Arecibo Observatory Used M13 to Target Extra-terrestrials
Image Credit: Arecibo Observatory (Cornell, NAIC)
Radio Message Sent to M13 in 1973
Image Credit: F. Drake (UCSC) et al., Arecibo Observatory
Globular cluster M13 was chosen as a target for one of the first radio messages addressed to possible extra-terrestrials. This message was sent by the giant radio telescope of the Arecibo Observatory in Puerto Rico, at a ceremony to mark the remodeling of the telescope on November 16, 1973.
M13 was a selected because it a large collection of stars that was available in the sky at the time and place of the ceremony. It will take 25,000 years for the message to reach M13 and if any reply were to be received it would take another 25,000 years to reach Earth, a total of 50,000 years. The Arecibo message was more a symbolic event to demonstrate the capabilities of the newly installed equipment than an actual attempt at communication.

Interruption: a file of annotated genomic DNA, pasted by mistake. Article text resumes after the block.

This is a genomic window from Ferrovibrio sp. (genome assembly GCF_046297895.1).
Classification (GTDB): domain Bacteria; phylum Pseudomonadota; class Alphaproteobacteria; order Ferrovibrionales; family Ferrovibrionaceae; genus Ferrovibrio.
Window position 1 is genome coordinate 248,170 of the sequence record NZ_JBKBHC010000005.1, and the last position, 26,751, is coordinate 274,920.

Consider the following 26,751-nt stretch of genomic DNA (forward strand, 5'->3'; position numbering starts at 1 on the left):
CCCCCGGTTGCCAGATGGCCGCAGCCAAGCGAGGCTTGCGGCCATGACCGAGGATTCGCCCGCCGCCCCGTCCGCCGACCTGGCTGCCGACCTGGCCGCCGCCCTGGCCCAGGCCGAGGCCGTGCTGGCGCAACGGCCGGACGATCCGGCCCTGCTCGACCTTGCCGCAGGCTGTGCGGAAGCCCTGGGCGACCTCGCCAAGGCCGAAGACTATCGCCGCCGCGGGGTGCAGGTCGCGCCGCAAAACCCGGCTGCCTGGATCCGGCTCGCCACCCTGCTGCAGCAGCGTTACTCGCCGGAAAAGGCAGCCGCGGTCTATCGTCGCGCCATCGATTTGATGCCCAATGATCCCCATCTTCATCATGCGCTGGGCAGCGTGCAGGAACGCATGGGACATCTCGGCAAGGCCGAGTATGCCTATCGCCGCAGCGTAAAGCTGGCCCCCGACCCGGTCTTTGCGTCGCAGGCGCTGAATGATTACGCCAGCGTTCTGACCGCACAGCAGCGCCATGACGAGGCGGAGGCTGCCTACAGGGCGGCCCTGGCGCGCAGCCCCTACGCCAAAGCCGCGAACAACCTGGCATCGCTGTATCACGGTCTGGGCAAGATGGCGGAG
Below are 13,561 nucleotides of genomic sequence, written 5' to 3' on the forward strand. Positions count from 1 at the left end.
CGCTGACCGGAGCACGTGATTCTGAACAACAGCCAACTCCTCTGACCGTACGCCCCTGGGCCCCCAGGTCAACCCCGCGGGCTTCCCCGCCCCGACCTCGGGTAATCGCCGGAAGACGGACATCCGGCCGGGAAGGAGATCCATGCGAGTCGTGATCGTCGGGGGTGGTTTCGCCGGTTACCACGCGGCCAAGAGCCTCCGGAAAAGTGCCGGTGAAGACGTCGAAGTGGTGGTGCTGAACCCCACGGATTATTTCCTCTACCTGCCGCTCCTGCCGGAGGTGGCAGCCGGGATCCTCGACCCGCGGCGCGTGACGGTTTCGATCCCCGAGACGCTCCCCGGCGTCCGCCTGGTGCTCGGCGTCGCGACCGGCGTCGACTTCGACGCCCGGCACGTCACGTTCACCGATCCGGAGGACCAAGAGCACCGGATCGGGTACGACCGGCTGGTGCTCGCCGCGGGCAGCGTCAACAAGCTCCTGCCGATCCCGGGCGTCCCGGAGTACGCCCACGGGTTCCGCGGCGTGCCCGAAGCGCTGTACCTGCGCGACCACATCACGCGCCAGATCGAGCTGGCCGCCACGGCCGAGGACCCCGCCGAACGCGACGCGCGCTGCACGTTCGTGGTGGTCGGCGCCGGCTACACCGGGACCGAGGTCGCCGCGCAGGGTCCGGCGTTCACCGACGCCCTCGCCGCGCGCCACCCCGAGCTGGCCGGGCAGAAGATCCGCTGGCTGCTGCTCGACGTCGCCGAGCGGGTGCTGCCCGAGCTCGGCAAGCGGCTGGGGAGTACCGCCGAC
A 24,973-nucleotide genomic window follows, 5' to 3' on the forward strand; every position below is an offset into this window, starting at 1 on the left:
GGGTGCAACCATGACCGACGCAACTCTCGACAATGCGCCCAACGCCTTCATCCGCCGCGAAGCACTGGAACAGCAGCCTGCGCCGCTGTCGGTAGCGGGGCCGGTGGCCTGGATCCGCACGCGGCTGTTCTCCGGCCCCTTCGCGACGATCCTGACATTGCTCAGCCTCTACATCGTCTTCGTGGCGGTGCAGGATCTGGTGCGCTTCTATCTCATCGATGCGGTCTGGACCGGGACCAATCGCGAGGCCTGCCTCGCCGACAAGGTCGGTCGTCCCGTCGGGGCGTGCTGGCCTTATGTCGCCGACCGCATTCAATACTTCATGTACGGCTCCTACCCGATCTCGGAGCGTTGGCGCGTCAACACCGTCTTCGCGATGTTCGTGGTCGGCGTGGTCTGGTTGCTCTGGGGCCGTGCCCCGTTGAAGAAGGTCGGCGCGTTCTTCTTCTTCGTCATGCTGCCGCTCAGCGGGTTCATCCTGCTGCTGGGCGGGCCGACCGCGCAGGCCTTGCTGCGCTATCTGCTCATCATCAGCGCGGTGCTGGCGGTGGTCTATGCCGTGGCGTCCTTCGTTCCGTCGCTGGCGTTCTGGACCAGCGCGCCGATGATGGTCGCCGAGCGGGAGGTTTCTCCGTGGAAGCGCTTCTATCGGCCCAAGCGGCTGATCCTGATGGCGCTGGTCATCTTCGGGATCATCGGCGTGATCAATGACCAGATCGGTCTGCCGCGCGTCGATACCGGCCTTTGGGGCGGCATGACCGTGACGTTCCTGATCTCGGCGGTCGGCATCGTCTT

In fact, M13 is a very unlikely place to find planets and life. The stars in M13 are very old and consequently contain very little metal since they were formed at a time when basic elements like iron had not yet been forged by other stars. It is therefore unlikely that earthlike planets formed around any of the stars in this cluster.
Dr. Frank Drake, creator of the Drake equation, wrote the message, with help from Carl Sagan, among others. It consisted of 1679 bits, to be arranged in 73 rows by 23 columns (those both being prime numbers). It graphically described a binary number sequence, hydrocarbon chemistry, DNA, the human figure (including a height scale), our solar system, and the Arecibo dish transmitting the signal.